Dan Reitz | IOGA Lobbyist
The Illinois General Assembly returned to Springfield last week. The COVID-19 Special Session was scheduled for three days. Lawmakers returned for a fourth day on Saturday and worked past midnight into Sunday before approving a fiscal year 2021 (FY 21) spending plan. This was the first-time lawmakers had met since the State’s stay-at-home orders were put in place. The Special Session’s agenda was limited to just seven issues:
- COVID-19 pandemic or other disasters;
- The State Budget and its implementation;
- Economic recovery, infrastructure projects, and funding thereof;
- The explanation, arguments for and against, and the form for constitutional amendments as required under the Illinois Constitutional Amendment Act;
- Laws or authority scheduled to be repealed prior to June 1, 2021;
- The 2020 General Election and the State Board of Elections; and
- The hospital assessment program.
Budget: The House and Senate passed a $42.8 Billion budget package. The plan is not perfect, and the budget is not balanced. The main reason for an unbalanced budget is uncertainty associated with the State’s revenue. Fallout from COVID-19, including business closures, increased unemployment, and changes in consumer spending, make it difficult to predict how much money the State will collect in tax and fee revenues as well as how much federal assistance will be made available to the State.
Legislators’ most important goal was to approve a FY 21 spending plan, but they also had to address several statutes that were set to expire or needed immediate attention and ensure the state was set up to capture federal stimulus dollars. In the end, lawmakers accomplished their goals and will most likely not return to Springfield until veto session in November. They will then have a better picture of the budget shortfalls and will have to adjust accordingly.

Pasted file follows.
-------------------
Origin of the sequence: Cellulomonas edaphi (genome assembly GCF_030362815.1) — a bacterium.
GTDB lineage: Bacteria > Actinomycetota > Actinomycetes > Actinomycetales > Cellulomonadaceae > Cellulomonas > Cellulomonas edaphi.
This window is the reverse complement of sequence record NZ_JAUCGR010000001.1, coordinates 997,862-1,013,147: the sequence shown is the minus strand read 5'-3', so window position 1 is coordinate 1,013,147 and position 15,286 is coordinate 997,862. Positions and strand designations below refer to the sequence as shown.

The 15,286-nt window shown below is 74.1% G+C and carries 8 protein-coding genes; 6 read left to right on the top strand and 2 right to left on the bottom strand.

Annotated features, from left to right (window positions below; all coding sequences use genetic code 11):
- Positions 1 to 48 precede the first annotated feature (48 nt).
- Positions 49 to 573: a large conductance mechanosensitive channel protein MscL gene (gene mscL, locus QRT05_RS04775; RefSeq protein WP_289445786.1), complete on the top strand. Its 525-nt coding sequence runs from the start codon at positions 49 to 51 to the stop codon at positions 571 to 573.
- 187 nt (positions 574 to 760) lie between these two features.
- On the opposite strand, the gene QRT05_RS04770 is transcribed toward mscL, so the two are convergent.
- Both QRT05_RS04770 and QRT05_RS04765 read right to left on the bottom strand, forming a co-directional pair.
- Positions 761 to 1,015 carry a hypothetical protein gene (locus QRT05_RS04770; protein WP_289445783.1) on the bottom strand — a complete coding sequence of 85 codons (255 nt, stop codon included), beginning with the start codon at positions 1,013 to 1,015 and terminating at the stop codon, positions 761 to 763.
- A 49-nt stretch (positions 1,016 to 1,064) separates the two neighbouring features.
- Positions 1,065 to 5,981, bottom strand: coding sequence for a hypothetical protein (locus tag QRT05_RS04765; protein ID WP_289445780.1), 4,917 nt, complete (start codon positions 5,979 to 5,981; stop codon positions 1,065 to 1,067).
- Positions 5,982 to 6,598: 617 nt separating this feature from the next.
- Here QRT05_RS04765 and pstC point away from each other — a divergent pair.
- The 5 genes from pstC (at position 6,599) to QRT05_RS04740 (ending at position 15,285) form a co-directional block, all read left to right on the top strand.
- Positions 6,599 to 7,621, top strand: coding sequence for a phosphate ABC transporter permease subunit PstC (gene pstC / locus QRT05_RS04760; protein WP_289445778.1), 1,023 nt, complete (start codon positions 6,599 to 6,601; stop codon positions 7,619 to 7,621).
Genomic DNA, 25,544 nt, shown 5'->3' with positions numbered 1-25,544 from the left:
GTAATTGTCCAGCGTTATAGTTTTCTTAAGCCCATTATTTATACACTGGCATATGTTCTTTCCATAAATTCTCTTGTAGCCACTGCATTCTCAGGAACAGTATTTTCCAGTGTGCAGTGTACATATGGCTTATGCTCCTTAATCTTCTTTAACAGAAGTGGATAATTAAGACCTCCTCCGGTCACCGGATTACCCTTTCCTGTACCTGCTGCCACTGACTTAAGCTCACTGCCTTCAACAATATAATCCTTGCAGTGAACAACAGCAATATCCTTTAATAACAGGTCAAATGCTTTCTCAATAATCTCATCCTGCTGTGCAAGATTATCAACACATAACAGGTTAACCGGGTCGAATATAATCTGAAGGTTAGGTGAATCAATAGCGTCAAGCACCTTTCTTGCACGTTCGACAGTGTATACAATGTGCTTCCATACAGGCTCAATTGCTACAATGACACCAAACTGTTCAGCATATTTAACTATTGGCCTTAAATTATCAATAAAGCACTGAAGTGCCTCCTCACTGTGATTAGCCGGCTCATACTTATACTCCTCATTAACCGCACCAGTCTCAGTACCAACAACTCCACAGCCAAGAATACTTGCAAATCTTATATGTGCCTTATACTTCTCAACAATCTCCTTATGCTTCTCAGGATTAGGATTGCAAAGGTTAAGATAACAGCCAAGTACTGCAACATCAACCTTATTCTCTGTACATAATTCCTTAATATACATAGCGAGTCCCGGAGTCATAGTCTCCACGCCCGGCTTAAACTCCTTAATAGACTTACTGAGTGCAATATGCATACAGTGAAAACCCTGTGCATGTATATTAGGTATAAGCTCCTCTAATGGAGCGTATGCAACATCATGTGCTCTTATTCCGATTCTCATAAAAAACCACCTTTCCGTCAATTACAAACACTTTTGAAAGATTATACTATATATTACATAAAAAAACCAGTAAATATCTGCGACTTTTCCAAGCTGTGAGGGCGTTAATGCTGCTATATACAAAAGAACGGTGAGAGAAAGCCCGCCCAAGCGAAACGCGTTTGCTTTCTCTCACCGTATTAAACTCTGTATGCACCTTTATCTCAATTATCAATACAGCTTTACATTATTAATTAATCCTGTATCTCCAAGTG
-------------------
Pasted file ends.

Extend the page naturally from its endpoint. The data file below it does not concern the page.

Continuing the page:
The bill requires election authorities to expand public education efforts on the State’s vote by mail process and ease vote by mail application process for many voters. Vote by mail applications will be automatically sent to people who recently registered to vote and to every person who applied to vote in any election since 2018.
Election day will be a school holiday under the bill. While the day is already considered a holiday for most state employees, expanding the status for schools enables empty school buildings to be used as election day polling places.
The bill also calls on local election authorities to appoint panels of election judges to verify the mail in ballots. The panels will be made up of 3 election judges from different political parties. The judges may reject a ballot if 1) all three judges agree the voter’s signature on file does not match the signature submitted with the mail in ballot or 2) if a majority of the judges agree the mail in ballot does not contain a signature, the mail in ballot was opened, the voter already voted, or the voter was not registered in that precinct. If a ballot is rejected, both the voter and the State Board of elections must be notified, and the voter may be given an opportunity to cure the issue.
Election authorities will be required to accept mail in ballots, even if the ballots are returned with insufficient postage, and they may set up secured, ballot drop boxes for voters to leave ballots postage-free.
These changes will only be in place for the remainder of 2020.
This bill also provides permissive language for counties choosing to waive penalty fees and interest on some or all late property tax payments.
In counties that have declared a local disaster, eligible property owners that qualified for a homestead exemption for disabled persons, veterans, and senior citizens assessment freeze in tax year 2019 may not be required to file an application in order to receive the exemption for the 2020 taxable year.
In addition, this bill would postpone tax sales and scavenger sales until there is no longer a statewide COVID-19 public health emergency.